Ethiopia’s enlightened health policies and quest for sustainable development are incredibly important – not just for Ethiopia but as an example to other nations grappling with similar problems.

Today, we share the planet with seven billion people. We added a billion in just the past twelve years. And by 2050 there could be nine or even ten billion of us. Virtually all of this growth will occur in developing countries. Birthrates elsewhere have plummeted, but in some of the world’s poorest nations they are rising.

It would be one thing if women were simply choosing to have large families. But we know that many become pregnant as early and as often as they do because they have no means to prevent it. Globally, surveys indicate that hundreds of millions of women want to avoid getting pregnant but have no access to modern methods of contraception. The gap between what is needed and what is available is widest in sub-Saharan Africa, where according to the Guttmacher Institute, 28 percent of married women aged 15 to 49 lack access to modern and effective forms of birth control.

Young girls face the most acute unmet need. Like Mihret in the video we’ve seen, many are expected, even compelled to marry and bear children when they are still in their teens. Every year, more than 60 million girls get married before they turn 19. Throughout the developing world, less than one-third of married adolescents are using modern contraceptives, although many more want to avoid or delay pregnancy. More than two thirds of the married adolescents in sub-Saharan Africa aged 15-19 want modern contraception and do not have it.

And, I find this particularly shocking –around the world two million girls aged 10-14 give birth every year, and over 90% of these girls are married. These marriages and pregnancies can have devastating, life-long consequences. We see them as a form of gender based violence and an abuse of these girls’ human rights.

But adult women who cannot access modern contraceptives or adequate healthcare also can experience life-threatening problems. One in 22 women in sub-Saharan Africa dies during pregnancy or childbirth. That’s compared to roughly one in 6000 in wealthy countries. Babies face heightened risk as well. When mothers have babies spaced closely together, survival rates fall. These are preventable deaths.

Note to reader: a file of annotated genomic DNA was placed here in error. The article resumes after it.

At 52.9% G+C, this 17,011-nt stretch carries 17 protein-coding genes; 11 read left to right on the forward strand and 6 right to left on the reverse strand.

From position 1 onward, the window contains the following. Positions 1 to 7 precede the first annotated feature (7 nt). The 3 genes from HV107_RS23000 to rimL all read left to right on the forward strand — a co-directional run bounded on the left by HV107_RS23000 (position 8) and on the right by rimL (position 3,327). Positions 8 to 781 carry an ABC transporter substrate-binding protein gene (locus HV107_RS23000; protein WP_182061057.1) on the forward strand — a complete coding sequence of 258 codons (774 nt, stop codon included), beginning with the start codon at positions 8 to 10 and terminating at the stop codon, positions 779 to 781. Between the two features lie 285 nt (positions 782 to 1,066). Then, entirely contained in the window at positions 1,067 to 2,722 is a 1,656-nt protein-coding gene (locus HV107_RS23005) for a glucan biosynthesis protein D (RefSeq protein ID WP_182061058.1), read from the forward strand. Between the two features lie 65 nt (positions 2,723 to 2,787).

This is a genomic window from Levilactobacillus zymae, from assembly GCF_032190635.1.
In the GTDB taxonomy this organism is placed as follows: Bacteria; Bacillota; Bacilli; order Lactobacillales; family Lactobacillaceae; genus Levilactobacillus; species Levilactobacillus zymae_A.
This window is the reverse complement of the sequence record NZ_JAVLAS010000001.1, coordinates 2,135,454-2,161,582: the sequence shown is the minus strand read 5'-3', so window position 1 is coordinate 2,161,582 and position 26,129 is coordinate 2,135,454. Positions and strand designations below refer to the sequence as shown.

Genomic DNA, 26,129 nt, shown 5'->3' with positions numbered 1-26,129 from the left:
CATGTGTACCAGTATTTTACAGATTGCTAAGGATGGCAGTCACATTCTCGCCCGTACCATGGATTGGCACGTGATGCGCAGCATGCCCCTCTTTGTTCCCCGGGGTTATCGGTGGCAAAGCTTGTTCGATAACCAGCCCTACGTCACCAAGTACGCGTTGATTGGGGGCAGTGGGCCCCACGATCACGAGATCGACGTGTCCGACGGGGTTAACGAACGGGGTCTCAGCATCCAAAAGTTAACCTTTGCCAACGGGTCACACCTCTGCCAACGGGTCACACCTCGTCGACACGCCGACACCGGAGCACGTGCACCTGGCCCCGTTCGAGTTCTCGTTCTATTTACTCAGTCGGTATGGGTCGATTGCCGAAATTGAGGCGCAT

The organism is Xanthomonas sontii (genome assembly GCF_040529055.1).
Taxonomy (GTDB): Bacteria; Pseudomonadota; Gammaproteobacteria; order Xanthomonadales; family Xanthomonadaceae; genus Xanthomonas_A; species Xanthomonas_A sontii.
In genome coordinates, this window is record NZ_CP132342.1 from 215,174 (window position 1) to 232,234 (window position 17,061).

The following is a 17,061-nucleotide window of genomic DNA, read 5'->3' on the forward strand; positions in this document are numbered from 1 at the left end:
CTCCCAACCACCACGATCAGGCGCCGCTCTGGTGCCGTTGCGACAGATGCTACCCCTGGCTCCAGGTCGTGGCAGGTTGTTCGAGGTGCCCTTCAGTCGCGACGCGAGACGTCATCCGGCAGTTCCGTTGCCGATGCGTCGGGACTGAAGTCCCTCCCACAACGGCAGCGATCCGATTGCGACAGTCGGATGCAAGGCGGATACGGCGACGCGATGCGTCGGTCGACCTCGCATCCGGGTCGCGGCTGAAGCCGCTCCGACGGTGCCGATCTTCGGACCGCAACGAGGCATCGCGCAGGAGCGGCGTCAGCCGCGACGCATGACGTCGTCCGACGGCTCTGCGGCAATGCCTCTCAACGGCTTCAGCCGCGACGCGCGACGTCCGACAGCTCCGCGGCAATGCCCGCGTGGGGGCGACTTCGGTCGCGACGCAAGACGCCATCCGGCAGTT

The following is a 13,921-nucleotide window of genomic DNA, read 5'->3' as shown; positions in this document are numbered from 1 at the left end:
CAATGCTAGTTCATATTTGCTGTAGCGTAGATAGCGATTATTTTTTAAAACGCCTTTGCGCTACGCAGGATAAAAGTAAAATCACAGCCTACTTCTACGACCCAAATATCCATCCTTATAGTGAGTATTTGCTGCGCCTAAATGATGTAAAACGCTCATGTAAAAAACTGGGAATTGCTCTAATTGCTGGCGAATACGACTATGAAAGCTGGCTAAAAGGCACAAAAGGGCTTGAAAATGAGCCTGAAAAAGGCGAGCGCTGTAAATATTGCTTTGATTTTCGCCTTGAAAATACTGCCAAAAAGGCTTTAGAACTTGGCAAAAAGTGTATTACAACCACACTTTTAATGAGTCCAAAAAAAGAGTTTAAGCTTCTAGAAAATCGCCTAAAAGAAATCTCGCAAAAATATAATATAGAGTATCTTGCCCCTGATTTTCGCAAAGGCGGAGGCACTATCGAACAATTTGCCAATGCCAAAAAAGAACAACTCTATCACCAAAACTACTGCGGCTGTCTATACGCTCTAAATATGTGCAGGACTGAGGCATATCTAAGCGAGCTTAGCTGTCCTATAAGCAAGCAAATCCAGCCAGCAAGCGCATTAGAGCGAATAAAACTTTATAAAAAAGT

In addition to saving lives, sexual and reproductive health and reproductive rights can promote human rights, gender equality and health, economic empowerment and prosperity. Ethiopian government and health officials spoke forcefully and eloquently about this in the video. And we in the U.S. Government could not agree more.

The evidence is overwhelming. Women’s equality, empowerment, and human rights are inexorably tied to their ability to control when they bear children. And empowering women to make these decisions is one of the best ways to fight poverty. Girls who can delay pregnancies can become educated, productive, healthy adults, and raise more educated, productive, healthy children. This virtuous cycle can propel families and whole nations out of poverty. Research has provided compelling, concrete examples of how family planning unleashes economic growth. Falling fertility rates in parts of East Asia and Latin America have raised the share of the population in the workforce, driven up output, and created a so-called “demographic dividend.” A UN study has also documented the opposite: when early pregnancy truncates girls’ educations, it derails their careers, reduces their lifelong earnings and hampers their ability to invest in their children. The researchers estimate that the United States loses one percent of GDP due to adolescent pregnancy. Uganda loses 30 percent. The countries that pay the steepest price for these early pregnancies are the countries that can least afford it.